In 2017, roughly four million Americans holding security clearances generated fifty million classified documents.  Officials including former director of the National Security Agency, Michael Hayden, have complained these number represent systemic over-classification within the executive branch.  In 1971, Supreme Court justice Potter Stewart remarked in a court opinion, “When everything is classified, then nothing is classified, and the system becomes one to be disregarded by the cynical or the careless, to be manipulated by those intent on self-protection or self-promotion.”  The current administration of classification policies might have a hand in over-classification.  Mistakes in under-classifying are clear, carrying administrative and possible legal penalties as well as threatening national security.  Over-classifying carry no such penalties. Greater secrecy can also create barriers to effective and efficient information sharing, as demonstrated in the 9/11 Commission Report.  The terrorist attack on 9/11 might have been prevented with greater information sharing, thus informing decision-making or making the public aware to greater dangers.[3]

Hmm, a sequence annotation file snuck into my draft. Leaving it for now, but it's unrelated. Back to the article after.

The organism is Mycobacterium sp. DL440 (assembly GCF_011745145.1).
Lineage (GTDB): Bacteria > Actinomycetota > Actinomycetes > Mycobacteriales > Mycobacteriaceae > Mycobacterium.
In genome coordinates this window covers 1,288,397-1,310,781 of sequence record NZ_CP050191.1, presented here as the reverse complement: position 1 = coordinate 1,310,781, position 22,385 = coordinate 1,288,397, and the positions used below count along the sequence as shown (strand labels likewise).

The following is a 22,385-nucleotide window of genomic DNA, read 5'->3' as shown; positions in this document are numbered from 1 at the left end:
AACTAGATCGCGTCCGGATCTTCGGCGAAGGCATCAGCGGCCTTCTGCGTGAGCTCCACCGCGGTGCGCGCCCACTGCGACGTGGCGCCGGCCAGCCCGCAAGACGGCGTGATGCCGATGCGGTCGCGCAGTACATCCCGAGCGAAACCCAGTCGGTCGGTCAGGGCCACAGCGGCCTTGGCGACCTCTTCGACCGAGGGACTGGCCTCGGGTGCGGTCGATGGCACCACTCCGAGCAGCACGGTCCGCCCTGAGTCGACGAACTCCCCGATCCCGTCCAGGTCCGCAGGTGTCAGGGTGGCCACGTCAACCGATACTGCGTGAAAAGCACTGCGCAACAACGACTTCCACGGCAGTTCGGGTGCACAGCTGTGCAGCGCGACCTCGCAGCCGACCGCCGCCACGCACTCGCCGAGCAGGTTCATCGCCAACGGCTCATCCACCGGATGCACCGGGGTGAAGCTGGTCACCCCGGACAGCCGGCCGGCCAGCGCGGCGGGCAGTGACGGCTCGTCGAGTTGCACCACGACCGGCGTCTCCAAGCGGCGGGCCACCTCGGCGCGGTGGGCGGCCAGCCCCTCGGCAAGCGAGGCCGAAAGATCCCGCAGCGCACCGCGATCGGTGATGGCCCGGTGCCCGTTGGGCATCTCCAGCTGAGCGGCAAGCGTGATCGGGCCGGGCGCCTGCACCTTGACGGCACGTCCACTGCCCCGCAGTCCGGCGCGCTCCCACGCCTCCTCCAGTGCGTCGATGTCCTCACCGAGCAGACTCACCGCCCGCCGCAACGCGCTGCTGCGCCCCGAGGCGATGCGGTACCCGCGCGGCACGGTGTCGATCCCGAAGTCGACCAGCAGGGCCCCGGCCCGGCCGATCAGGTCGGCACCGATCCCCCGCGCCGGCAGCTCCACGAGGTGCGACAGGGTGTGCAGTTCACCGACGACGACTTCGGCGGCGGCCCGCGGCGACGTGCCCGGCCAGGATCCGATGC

These are problems with classified documents and information.  Part of the reason for the issuance of EO 13556 was in response to the adverse effects of over-classification on unclassified information.  It sought to standardize the various executive branch caveats for unclassified information, such as defense use of ‘For Official Use Only’ and police force use of ‘Law Enforcement Sensitive.’  Not only did each caveat come with its own marking criteria, often poorly understood by other organizations, it created a hodge-podge of criteria for use, instructions for electronic sharing and storing, and penalty for misuse of criteria and instruction.  Documents often were not interrogated for the rationale behind their caveats on unclassified documents resulted in greater use of the caveats.  As the caveats were brought under encryption requirements within email use and storing, not only were they withheld from public oversight in some instances, but they also became restricted from our international allies and partners. EO 13556 was meant to address these concerns.  Yet, the defense department instructions for implementing the executive order, DODI 5200.48, has created confusion and initially has not eliminated the problems with unclassified caveat usage.[4]